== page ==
about the commercial appraisal process


appraisal report

Copyright 2018 Robinson Valuation Services. All rights reserved.

2442 Market Street, #134 | Seattle, WA  98107

 The level of detail and analysis of a commercial appraisal differs significantly from a residential single-family home appraisal. A typical commercial appraisal is an in-depth narrative report ranging anywhere from 60 to 100 pages or more.  There are two report formats currently sanctioned by USPAP.  The Restricted Appraisal Report  and the Appraisal Report.  The essential difference between the two options is in the content and level of information provided.  A Restricted Appraisal Report is only appropriate when there is one intended user who is the client.  When the intended users include parties other than the client, the more detailed Appraisal Report format must be utilized.  The purpose of the appraisal will often determine which report format is appropriate.  In the case of Estate Settlement/Probate, only the Appraisal Report format is offered.  Please contact me to discuss which format is best for your needs.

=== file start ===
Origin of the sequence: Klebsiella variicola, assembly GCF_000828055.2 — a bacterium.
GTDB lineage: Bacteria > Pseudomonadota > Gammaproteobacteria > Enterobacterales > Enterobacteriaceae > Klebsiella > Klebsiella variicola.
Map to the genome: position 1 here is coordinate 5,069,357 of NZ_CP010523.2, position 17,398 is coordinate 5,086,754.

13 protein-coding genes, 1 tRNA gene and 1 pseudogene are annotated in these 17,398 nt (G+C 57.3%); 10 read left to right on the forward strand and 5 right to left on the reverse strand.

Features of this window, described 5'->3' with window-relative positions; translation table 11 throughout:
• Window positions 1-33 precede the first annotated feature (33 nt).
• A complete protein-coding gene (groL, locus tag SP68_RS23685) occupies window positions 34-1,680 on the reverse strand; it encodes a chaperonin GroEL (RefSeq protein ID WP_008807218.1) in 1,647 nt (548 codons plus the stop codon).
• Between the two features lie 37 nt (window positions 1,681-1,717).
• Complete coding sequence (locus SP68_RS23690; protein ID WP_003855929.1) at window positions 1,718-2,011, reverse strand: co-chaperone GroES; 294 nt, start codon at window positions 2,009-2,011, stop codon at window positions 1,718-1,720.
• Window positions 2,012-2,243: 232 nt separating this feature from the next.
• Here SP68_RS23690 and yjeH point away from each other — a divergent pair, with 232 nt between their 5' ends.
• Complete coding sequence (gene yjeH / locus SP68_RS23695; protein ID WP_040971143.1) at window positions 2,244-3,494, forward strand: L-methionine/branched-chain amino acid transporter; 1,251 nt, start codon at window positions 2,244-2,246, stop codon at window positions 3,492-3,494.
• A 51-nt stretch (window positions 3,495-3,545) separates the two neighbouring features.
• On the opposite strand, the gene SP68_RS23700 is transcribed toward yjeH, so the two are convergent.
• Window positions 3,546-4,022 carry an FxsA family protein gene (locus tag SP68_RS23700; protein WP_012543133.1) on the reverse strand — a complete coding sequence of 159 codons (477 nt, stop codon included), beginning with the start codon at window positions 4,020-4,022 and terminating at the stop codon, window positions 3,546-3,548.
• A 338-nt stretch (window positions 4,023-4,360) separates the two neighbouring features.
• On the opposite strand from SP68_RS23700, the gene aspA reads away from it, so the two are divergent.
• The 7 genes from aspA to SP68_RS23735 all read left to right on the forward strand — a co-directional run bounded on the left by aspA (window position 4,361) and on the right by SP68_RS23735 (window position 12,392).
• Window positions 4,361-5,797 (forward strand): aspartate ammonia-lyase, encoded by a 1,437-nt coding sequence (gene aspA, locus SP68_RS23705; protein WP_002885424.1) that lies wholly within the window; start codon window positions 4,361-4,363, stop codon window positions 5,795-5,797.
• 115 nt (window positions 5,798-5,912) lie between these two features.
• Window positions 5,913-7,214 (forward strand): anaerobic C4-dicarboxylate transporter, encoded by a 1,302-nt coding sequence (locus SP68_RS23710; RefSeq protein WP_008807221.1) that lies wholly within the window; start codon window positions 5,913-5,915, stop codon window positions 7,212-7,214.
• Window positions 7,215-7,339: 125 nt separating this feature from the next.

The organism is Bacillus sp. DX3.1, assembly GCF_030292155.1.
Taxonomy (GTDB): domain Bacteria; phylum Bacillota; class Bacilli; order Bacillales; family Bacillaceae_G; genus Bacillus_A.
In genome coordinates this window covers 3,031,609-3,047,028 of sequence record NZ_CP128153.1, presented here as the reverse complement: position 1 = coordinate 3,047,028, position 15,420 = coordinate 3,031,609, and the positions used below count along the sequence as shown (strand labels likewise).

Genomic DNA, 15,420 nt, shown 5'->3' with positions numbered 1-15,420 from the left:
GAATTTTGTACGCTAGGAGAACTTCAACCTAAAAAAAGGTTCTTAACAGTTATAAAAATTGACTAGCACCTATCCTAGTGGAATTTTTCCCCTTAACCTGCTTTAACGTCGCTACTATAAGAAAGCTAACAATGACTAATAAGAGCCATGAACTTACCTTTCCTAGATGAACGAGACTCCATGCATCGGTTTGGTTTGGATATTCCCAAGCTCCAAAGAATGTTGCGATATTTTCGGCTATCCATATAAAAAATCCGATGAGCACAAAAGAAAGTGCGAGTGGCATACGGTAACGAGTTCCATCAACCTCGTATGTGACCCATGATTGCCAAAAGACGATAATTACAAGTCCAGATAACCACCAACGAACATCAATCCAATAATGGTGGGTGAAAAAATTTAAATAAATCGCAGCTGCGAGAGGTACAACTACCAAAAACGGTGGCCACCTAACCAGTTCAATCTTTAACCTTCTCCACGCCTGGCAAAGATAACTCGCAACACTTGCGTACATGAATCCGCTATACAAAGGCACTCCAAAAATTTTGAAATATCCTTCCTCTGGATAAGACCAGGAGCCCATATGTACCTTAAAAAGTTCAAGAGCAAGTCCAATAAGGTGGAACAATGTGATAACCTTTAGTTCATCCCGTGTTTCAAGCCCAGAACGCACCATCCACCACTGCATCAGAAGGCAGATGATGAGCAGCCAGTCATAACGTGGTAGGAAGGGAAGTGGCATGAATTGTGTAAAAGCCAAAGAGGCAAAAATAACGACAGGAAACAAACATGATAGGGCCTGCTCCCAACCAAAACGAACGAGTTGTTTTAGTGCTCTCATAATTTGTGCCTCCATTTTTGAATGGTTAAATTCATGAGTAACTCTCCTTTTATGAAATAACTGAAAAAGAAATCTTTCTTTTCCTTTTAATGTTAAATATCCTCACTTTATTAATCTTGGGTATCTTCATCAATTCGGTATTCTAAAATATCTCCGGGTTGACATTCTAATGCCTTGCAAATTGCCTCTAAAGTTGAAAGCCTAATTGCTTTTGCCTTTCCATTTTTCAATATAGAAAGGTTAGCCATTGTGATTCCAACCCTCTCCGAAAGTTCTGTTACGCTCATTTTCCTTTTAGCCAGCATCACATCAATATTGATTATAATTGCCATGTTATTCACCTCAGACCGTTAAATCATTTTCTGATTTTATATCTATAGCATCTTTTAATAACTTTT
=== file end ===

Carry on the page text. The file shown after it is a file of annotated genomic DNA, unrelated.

If you would like more information regarding my services, please call me at:

 (425) 273-0470

or

Jim@RobinsonValuationServices.com

restricted report

contact us

For What It's Worth

My Appraisal Reports (formerly known as a Summary Appraisal) features detailed site and building improvements, sketches, sales history & ownership, zoning information, regional and market area descriptions, flood plain analysis, age/life analysis, market analysis, published surveys, broker interviews, highest & best determination, valuation analysis, rent and sale comparables, expense comparables, cap rate comparables, adjustment grids and more. 

VALUATION

My Restricted Appraisal Report is typically narrative based and can be 10 to 30 pages in length.   The use of a Restricted Appraisal is limited to the exclusive use of the client who is also the sole intended user.  The reader of this type of appraisal report is cautioned that the rationale for how the appraiser arrived at the opinions and conclusions set forth in the report may not be understood properly without additional information retained in the appraiser’s work file.